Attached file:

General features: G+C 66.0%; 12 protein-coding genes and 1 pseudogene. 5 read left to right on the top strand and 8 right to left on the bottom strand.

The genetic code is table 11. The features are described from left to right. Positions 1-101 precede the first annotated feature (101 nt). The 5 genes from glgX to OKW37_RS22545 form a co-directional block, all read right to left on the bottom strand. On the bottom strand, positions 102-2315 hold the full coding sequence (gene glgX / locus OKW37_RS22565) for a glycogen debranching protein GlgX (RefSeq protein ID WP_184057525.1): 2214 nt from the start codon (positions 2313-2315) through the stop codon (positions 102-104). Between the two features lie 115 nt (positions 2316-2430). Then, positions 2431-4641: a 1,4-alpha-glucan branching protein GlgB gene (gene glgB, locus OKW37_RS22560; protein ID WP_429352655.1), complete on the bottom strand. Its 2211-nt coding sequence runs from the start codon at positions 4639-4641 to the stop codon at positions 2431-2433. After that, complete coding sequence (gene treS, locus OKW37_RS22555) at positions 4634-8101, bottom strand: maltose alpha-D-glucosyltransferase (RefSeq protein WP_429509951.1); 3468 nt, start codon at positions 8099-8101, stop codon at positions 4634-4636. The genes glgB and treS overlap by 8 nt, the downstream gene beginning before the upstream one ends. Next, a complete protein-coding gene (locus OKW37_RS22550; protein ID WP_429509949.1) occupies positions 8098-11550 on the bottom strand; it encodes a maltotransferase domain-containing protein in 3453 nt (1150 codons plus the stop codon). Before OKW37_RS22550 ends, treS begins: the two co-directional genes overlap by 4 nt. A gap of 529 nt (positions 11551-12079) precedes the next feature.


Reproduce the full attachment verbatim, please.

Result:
General features: G+C 66.0%; 12 protein-coding genes and 1 pseudogene. 5 read left to right on the top strand and 8 right to left on the bottom strand.

The genetic code is table 11. The features are described from left to right. Positions 1-101 precede the first annotated feature (101 nt). The 5 genes from glgX to OKW37_RS22545 form a co-directional block, all read right to left on the bottom strand. On the bottom strand, positions 102-2315 hold the full coding sequence (gene glgX / locus OKW37_RS22565) for a glycogen debranching protein GlgX (RefSeq protein ID WP_184057525.1): 2214 nt from the start codon (positions 2313-2315) through the stop codon (positions 102-104). Between the two features lie 115 nt (positions 2316-2430). Then, positions 2431-4641: a 1,4-alpha-glucan branching protein GlgB gene (gene glgB, locus OKW37_RS22560; protein ID WP_429352655.1), complete on the bottom strand. Its 2211-nt coding sequence runs from the start codon at positions 4639-4641 to the stop codon at positions 2431-2433. After that, complete coding sequence (gene treS, locus OKW37_RS22555) at positions 4634-8101, bottom strand: maltose alpha-D-glucosyltransferase (RefSeq protein WP_429509951.1); 3468 nt, start codon at positions 8099-8101, stop codon at positions 4634-4636. The genes glgB and treS overlap by 8 nt, the downstream gene beginning before the upstream one ends. Next, a complete protein-coding gene (locus OKW37_RS22550; protein ID WP_429509949.1) occupies positions 8098-11550 on the bottom strand; it encodes a maltotransferase domain-containing protein in 3453 nt (1150 codons plus the stop codon). Before OKW37_RS22550 ends, treS begins: the two co-directional genes overlap by 4 nt. A gap of 529 nt (positions 11551-12079) precedes the next feature.